Tales of a Net Geek
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Trust and open source
We hear it all the time from the winvocates, "You need to trust someone," and then they go on to try to equate trusting a debian or...
On Tue, 07 Mar 2006 08:31:00 -0800,
While it doesn't help *now*. I have long been a fan of tcpdump, and it's abilities to buttist with tracking down network issues. Add netcat to that also.
On that note. We are in the middle of a network redo, replacing the flaky DSL, with a pair of bonded T1 lines, through a couple of nice Ebay sourced CISCO 3620 routers. Great, except as part of the network reorg, the jetdirect box, is on the "old" office ip, 192.168.10.0-24, while the new network is 192.168.100.0-24, because the NOC machines are also on 192.168.10.0-24 and we want the dev boxes to be able to straight in via the T1. So.. none of the XP boxes (three of the horrid beasts) could print to the jetdirect, when they were buttigned new IPs in the .100 space, the linux boxes had no problem of course, simply add a route to the routing table, pointed to the jetdirect, and point it to the eth interface. I have no idea how to do that with XP, or indeed, if it can even be done. Fortunately, a one line addition to inetd.conf on the samba server (which has ips on both nets) and port 9100 is redirected to the jetdirect, and the XP boxes are happy. Well, as happy as they ever are. Eventually, the .10 in the office will go away, and I can remove that one easy to use, line in the inetd.conf... But for now, the duct tape holds.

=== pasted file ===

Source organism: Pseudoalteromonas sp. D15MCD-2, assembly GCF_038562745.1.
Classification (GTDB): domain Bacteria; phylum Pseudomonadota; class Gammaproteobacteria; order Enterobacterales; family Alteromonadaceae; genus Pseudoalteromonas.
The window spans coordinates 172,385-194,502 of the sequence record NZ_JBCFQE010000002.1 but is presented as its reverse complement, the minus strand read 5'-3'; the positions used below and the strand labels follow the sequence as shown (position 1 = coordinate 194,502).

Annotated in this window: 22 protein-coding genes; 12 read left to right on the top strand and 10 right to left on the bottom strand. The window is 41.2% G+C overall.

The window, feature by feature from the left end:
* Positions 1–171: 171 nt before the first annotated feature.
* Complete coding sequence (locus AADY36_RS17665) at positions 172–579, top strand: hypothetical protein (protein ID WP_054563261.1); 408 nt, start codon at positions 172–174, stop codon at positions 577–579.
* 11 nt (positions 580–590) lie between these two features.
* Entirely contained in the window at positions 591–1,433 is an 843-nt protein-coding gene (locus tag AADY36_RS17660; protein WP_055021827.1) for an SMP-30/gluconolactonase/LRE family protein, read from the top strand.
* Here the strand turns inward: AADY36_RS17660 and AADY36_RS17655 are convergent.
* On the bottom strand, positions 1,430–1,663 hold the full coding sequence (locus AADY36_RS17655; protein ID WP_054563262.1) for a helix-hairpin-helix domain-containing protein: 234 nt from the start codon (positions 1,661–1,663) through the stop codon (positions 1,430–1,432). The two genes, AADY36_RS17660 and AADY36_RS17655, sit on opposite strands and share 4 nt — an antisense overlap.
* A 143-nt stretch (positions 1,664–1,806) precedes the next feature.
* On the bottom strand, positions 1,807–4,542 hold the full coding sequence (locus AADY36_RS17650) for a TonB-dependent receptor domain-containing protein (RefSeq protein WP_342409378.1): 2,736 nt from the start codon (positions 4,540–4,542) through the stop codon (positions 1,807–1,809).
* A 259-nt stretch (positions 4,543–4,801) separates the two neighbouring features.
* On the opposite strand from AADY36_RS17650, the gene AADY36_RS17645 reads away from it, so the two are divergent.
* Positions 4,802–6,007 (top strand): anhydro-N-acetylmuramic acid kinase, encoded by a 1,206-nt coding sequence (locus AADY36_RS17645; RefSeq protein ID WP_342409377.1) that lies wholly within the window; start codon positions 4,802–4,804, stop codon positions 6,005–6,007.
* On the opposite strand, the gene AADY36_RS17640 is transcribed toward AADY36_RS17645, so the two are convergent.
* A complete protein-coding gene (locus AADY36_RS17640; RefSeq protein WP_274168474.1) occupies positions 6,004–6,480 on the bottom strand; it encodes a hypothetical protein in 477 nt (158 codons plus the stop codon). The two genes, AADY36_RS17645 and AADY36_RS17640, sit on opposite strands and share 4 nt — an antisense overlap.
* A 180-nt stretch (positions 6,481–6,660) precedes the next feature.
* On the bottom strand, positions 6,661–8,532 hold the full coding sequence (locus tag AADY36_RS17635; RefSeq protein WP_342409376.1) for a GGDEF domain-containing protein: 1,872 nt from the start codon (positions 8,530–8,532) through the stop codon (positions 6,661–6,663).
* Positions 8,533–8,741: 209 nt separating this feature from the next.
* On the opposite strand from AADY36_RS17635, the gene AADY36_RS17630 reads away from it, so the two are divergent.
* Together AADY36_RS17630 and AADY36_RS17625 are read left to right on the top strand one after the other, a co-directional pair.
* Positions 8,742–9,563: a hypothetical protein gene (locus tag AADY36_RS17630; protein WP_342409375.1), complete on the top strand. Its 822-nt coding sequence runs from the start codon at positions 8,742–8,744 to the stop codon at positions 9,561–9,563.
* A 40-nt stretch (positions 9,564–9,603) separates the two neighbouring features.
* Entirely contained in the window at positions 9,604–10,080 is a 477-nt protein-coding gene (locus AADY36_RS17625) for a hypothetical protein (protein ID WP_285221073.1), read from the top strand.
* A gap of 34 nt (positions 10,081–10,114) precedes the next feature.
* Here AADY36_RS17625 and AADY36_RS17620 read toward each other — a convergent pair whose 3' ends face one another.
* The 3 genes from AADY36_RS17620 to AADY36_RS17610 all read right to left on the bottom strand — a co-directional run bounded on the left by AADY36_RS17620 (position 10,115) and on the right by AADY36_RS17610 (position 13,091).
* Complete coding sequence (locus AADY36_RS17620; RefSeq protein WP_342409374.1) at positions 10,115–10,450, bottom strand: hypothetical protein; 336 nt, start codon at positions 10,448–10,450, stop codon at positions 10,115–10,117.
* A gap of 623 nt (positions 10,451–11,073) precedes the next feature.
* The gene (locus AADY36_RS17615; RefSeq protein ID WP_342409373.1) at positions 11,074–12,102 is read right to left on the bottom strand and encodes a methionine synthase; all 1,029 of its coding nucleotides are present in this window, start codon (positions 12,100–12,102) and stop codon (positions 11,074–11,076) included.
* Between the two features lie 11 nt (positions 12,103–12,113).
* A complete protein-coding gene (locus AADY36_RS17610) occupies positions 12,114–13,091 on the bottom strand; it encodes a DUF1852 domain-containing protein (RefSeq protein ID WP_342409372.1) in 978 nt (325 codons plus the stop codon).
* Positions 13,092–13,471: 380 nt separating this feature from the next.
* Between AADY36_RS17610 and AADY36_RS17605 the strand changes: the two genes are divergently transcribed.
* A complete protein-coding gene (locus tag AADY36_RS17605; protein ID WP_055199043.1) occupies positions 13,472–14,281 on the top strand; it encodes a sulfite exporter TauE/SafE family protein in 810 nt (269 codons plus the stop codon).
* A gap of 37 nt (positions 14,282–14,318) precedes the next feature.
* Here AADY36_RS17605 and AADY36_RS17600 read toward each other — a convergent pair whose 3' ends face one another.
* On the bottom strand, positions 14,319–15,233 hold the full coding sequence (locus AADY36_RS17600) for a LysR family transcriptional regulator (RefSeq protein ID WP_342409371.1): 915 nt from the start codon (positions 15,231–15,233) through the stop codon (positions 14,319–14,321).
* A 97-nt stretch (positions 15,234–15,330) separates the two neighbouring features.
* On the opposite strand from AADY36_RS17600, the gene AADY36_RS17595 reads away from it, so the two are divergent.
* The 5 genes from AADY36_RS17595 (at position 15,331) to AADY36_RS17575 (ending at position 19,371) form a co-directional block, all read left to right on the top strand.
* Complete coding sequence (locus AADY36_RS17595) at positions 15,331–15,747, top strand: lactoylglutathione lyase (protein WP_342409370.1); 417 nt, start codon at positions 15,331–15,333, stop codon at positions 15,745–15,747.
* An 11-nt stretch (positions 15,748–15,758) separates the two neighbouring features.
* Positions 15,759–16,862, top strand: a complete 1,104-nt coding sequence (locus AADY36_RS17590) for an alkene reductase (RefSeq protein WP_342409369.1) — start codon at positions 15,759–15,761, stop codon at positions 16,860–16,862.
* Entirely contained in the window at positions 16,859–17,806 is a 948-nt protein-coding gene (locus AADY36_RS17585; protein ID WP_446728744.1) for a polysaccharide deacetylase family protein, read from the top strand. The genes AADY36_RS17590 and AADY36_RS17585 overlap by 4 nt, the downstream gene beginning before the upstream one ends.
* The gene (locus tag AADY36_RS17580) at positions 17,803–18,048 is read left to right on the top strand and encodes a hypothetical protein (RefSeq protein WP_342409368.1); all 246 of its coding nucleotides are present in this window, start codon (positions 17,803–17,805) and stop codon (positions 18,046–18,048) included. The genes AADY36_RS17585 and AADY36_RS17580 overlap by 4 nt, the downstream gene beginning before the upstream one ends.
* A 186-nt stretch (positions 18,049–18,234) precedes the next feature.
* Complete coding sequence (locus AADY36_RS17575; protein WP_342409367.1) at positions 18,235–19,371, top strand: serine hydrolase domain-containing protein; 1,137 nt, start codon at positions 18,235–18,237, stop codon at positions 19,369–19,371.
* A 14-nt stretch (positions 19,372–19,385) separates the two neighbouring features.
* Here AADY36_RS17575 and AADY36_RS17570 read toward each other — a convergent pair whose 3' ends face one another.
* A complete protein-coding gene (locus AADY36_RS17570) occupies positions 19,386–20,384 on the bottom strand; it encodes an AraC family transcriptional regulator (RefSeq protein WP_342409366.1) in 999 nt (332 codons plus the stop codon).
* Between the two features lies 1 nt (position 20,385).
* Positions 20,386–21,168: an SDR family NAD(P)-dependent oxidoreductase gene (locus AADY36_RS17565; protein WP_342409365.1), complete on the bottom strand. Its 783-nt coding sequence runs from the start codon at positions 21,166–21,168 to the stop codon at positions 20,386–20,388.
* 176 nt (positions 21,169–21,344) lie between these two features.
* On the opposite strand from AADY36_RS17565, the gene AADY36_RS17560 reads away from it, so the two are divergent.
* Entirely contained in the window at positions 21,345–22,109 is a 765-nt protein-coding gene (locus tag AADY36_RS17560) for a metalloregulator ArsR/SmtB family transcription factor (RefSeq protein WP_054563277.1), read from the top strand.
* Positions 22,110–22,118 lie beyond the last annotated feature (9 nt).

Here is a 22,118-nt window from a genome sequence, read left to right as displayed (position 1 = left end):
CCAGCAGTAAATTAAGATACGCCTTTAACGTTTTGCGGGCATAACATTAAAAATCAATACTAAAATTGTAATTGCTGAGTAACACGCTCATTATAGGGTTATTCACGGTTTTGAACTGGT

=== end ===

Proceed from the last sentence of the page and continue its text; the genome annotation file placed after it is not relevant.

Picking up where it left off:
Windows for Linux Wannabe's 3347
I don't recall the Mac version having transparency. The Mac I used is no longer mine (it replaced one that no longer works), so I'm not going to...
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-- "Hacking's just another word for nothing left to kludge." - Anon.